- Reframe the Circular Economy paradigm from end game to intermediary step: Incremental first order response is not sufficient to respond to the decarbonization targets and calibration that our earth's ecosystems require. Second order change transitions will entail attentive and decisive investment in understanding exit strategies for what needs phased out, how to align CE policy with sector specific policy, and space making for experimentation and new entrants. On the other hand, it may be third order change that should be considered a ‘north star’, a re-orientation of efforts towards enabling change dynamics. As, outlined in this paper, a focus not on tactics of shifting complex systems, yet “on the governance processes that enabled the emergence, adoption, and implementation of this new paradigm [and the] development of the capacity of the people involved to reflect on the schemata underlying the system, of which they themselves are part.” This updated take on the three horizons framework, is a helpful conceptual heuristic to work past analysis paralysis, ideally in concert with circles of collaborators.
- Reorient organizational architecture to enable operating systems of the public sector to ‘update’: Is it possible for government to be a platform? As noted in this research paper from the Latin American experience, “the multi-sector approach of the circular economy model poses a major challenge to their institutional structures. The truth is that individual sectoral ministries, acting in isolation, are likely to face major obstacles in accelerating the circular economy agenda.” How do political apparatus design for decentralization and inter-agency collaboration? In a recent provocation piece it’s argued that “If democracies cannot build decentralised, distributed capacities for innovation with coordinated mutual learning and recognition of interdependence, then they will struggle to make the complex transitions necessitated by the challenges and opportunities that confront us.” The call for action lies in the practice of change on a variety of scales, yet structural in nature and by design. What might analogous models of decentralization, in today’s ‘networked age’, from the private sector be applied to the public? In the Asia Pacific region, a ‘Next Gen Gov’ platform was launched in June specifically for senior civil servants and leaders to manage these systemic challenges and shifts together.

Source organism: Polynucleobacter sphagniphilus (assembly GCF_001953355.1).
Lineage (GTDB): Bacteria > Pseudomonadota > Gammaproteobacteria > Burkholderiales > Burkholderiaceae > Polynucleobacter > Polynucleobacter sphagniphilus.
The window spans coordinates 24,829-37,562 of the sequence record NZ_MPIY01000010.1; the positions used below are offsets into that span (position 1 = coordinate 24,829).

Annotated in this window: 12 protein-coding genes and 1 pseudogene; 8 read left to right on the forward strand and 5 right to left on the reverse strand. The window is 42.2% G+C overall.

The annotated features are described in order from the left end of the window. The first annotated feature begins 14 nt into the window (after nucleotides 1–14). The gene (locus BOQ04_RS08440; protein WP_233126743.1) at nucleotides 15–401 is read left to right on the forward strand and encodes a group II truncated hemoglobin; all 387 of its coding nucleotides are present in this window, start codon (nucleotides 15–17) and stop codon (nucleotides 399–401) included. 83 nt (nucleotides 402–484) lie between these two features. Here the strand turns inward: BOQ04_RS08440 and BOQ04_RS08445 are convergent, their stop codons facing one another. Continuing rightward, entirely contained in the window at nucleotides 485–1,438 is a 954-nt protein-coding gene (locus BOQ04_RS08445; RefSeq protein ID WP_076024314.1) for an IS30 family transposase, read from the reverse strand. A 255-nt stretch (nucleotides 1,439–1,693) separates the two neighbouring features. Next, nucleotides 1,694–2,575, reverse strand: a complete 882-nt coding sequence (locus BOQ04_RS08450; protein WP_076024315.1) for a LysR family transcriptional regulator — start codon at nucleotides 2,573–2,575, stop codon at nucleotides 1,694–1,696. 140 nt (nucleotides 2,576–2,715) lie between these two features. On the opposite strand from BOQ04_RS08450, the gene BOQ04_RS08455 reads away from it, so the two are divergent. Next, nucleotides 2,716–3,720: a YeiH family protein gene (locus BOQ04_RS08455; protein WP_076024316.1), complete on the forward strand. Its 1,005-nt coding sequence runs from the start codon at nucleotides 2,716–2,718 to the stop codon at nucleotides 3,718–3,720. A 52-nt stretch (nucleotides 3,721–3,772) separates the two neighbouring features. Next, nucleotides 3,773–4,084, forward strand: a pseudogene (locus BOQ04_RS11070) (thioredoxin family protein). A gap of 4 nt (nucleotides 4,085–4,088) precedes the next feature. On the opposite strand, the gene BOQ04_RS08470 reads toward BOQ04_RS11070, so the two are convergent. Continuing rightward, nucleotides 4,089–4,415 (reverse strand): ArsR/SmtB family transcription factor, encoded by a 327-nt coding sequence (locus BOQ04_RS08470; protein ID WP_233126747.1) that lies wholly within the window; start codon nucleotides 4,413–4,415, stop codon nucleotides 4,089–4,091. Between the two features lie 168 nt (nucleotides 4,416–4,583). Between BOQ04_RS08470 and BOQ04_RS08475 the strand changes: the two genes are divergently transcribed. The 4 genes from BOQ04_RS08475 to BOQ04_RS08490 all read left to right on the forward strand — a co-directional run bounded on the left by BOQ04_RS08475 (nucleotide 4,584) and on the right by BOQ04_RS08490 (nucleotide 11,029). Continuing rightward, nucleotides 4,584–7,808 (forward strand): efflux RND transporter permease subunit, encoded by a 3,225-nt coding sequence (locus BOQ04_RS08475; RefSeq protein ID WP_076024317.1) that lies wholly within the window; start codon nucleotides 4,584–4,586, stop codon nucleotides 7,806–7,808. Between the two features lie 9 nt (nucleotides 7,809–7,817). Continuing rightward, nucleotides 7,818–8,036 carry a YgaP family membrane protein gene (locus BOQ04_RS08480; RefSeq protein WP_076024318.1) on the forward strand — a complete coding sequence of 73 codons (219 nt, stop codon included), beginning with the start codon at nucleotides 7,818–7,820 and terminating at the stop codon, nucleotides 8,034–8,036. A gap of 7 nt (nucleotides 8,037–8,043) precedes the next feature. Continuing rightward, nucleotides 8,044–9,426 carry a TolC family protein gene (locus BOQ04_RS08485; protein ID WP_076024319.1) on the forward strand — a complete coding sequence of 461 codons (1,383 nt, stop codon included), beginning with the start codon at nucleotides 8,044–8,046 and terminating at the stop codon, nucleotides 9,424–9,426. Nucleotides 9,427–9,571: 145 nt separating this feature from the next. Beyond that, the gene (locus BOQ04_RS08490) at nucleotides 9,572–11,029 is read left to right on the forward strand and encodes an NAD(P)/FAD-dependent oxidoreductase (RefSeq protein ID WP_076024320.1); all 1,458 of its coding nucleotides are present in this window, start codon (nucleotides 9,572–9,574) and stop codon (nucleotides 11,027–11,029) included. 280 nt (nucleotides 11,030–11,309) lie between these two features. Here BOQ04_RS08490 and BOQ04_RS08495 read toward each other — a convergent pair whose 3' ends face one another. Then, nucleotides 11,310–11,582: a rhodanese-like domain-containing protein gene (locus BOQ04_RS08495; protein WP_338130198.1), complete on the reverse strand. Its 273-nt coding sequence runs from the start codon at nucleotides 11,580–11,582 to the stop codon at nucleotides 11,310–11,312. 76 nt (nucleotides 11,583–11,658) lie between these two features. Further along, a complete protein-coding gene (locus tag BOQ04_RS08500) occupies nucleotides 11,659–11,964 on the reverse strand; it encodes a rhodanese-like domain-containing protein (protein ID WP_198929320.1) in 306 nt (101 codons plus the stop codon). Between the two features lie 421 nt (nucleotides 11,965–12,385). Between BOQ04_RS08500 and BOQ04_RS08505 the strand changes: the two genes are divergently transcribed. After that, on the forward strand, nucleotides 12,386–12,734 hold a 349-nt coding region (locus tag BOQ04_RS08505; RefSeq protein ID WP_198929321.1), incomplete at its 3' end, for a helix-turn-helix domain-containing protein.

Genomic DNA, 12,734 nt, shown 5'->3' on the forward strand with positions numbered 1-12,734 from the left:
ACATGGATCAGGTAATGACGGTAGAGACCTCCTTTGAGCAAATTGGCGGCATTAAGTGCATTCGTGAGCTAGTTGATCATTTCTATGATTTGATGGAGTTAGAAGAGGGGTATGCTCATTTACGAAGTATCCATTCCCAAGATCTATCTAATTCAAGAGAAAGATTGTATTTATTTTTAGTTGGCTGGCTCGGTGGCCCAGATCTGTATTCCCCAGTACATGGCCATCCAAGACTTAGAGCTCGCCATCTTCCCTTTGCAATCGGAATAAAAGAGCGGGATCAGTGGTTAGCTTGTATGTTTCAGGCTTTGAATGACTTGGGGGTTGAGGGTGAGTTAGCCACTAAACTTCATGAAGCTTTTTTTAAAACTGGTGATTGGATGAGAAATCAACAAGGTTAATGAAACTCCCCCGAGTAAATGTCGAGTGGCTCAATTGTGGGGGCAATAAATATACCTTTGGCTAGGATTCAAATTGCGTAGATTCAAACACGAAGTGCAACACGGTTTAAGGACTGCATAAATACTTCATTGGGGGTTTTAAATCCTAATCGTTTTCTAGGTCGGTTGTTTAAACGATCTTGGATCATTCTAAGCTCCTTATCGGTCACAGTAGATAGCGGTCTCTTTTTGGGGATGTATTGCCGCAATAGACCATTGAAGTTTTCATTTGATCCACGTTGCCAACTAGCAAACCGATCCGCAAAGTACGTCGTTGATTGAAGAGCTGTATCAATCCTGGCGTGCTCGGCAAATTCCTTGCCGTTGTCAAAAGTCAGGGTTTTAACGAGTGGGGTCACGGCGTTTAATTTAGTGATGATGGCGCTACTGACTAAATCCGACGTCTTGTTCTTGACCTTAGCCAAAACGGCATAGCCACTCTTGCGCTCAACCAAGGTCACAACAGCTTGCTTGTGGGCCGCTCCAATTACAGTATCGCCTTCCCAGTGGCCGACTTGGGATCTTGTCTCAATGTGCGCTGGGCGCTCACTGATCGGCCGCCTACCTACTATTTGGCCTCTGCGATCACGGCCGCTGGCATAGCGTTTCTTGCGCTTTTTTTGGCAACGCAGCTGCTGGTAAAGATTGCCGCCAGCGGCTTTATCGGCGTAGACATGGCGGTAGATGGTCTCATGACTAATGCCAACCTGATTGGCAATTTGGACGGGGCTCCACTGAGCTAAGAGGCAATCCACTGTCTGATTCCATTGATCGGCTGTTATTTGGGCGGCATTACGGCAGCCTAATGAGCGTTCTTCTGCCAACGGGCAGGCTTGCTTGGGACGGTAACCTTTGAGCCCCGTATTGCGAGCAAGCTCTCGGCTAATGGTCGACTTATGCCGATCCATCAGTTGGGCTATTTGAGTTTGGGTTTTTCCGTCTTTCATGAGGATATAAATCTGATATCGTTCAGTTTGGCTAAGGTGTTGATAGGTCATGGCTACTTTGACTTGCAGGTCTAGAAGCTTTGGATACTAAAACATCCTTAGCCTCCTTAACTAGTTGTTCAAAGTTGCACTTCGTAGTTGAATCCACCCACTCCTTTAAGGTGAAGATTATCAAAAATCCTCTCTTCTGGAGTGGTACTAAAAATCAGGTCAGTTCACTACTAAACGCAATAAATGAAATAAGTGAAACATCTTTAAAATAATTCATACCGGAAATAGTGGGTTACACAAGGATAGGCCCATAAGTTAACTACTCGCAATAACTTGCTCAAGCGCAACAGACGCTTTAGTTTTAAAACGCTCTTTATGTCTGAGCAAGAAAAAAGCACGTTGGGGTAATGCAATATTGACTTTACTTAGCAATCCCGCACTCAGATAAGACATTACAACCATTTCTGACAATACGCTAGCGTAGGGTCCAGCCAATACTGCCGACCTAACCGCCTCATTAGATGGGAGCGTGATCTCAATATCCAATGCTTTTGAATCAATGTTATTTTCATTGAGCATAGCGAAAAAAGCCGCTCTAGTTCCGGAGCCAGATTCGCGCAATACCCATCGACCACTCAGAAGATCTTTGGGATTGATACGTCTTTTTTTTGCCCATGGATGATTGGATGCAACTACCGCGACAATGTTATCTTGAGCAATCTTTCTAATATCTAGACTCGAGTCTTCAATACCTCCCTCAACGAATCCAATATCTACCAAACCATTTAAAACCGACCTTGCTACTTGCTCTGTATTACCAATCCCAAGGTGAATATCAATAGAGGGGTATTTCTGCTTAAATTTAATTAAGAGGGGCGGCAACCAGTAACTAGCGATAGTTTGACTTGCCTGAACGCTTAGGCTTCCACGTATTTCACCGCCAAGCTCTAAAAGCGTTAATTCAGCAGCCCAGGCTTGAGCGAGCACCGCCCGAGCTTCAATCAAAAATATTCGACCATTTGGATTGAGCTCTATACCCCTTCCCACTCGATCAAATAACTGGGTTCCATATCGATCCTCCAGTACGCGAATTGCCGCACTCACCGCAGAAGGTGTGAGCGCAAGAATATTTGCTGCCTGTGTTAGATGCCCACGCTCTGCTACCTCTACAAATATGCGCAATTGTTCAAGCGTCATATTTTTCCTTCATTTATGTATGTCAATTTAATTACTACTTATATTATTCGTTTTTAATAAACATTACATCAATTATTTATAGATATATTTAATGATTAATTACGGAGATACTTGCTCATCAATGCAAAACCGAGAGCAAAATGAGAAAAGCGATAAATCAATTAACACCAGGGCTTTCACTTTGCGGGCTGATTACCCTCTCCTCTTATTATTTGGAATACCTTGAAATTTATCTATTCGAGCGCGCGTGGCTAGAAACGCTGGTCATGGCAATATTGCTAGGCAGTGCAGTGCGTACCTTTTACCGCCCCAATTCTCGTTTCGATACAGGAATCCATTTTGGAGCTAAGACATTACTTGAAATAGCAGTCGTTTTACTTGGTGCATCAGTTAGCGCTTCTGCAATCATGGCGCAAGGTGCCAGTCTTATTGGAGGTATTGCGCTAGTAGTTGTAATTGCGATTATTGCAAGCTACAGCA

- Redesign the portfolio logic and de-risking through rapid experimentation and learning amid uncertainty of change: In April of this year the Government of Indonesia announced an action plan to achieve near zero plastic pollution by 2040; their strategy entailed leveraging a multi stakeholder approach with a systems change scenario process. In effect, the integrated approach to achieve the collective target is significant and offers a living case study on working on portfolio spectrum by design. On the other hand, from a financing perspective, the cost of transformation, or investment into uncertainty, can be complicated. However, there are also emergent financial instruments under development that offer a glimpse into new 21st century economy infrastructure. If, as noted in the Climate KIC White Paper, ‘the world still faces a multi-trillion investment gap to meet the ambitions of the SDGs’, then what is on the horizon offering an alternative investment logic to match the speed and scale of the complex challenges, yet with directionality as a fundamental anchor? Already pilot cases exist for transformational capital as a new investment logic, one that deploys deliberately ‘to unlock combinatorial effects and nested within a broader system intervention approach’.
“the story which brings it all together is yet to be written”- Ken Webster, former Head of Innovation at the Ellen MacArthur
The views above do not represent or act as an official statement of the United Nations.